Maruti violence Body identified as that of GM

By: admin
Updated: 19 Jul 2012 05:10 AM


Manesar: The
charred body found at the Manesar plant of India's carmaker Maruti Suzuki
has been identified as that of Avnish Kumar Dev, a General Manager in the
Human Resource department of the company.

Meanwhile, the Gurgaon
Police says Ninety nine people, mostly workers, have been arrested for
violence at the Maruti plant yesterday after workers and members of the
management clashed; 85 were reportedly injured, including two Japanese
nationals.


DCP Maheshwar Dayal told reporters a special
investigation team (SIT) has been formed headed by Assistant Commissioner
of Police Ravinder Tomar with six inspectors to probe the incident.





Maruti Suzuki statement




We are deeply disturbed by the mob violence and arson at our Manesar Plant
on Wednesday evening. Several executives, managers and supervisors were
brutally attacked and injured, and nearly 100 of them had to be
hospitalised.

We have also lost Awanish Kumar Dev, General
Manager (HR) at Manesar Plant, who was burnt to death by the mob. Awanish
was an outstanding professional and team member, compassionate, soft
spoken and deeply committed to cordial industrial relations. In the past
year, he had been instrumental in the Company taking far-reaching steps to
enhance the well being and working conditions of workers at the Manesar
Plant. 

We are still assessing the total damage to property and
facilities from the acts of arson. What is clear is that the office
facilities have been burnt beyond repair, as have the main gate, security
office and the fire safety section.

Both our plants in the
Manesar campus were, of course, closed on Thursday. We will shortly
announce our decision on the next steps with regard to resuming operations
in these facilities. We request our customers and partners to bear with us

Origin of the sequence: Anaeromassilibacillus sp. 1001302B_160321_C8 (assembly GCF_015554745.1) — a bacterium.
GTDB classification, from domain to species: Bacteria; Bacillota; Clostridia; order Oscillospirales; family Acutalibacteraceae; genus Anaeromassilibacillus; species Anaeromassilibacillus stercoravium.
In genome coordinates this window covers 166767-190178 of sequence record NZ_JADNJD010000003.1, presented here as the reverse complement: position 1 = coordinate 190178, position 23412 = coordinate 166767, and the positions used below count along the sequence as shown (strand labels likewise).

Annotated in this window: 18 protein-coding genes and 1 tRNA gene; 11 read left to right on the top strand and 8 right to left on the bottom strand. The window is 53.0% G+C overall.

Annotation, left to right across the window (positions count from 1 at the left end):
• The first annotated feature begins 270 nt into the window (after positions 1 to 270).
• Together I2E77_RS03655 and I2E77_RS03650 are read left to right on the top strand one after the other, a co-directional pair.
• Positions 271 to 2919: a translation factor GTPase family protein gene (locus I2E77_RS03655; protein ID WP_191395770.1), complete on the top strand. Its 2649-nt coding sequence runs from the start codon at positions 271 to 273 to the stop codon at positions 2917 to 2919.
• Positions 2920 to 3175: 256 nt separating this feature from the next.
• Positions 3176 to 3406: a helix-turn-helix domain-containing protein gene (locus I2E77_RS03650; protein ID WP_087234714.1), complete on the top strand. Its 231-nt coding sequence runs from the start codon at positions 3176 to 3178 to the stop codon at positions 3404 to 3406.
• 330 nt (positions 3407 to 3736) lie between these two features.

in this extraordinary situation.

The top management team visited
the injured colleagues in the hospitals in Gurgaon where they are
admitted. Their experiences are shocking. A few of our colleagues remain
serious. While the rest are recovering from the physical injuries, it will
take them a while to come out of the trauma. The injured include two
Japanese expatriates, including the plant manager of the Manesar Plant.


Sequence of the violence

The workers’ union was
demanding reinstatement of a worker who had been suspended for beating up
a supervisor. While negotiations were on with the senior management, the
first act of violence by the mob was to forcibly shut the main gate and
prevent managers from leaving the premises after working hours.

Thereafter,
armed with iron rods and door beams of cars, the mob spread out in groups
in the factory area and targeted supervisors, managers and executives. In
simultaneous attacks in different parts of the factory, the mob beat the
managers on their head, legs and back, rendering many of their victims
bleeding and unconscious. They also ransacked offices, broke glass panes
and wantonly damaged property. Finally, they set the offices on fire. 


After being terrorized, abused and attacked in this manner by
the mob, recovery for the injured will not be easy. We will ensure they
continue to receive quality medical attention, and are extending whatever
support is possible to the families as well.

By any account, this
is not an “industrial relations” problem in the nature of
management-worker differences over issues of wages or working conditions.
Rather, it is an orchestrated act of mob violence at a time when
operations had been normal over the past many months.   

Such
acts of violence - pre planned, unprovoked and gruesome - have
implications beyond one company or region. They are negative trigger for
existing companies and regions across the country, as also for prospective
investors and job seekers.   

We are extending full
cooperation to the police and government authorities in identifying the
guilty and taking suitable action.





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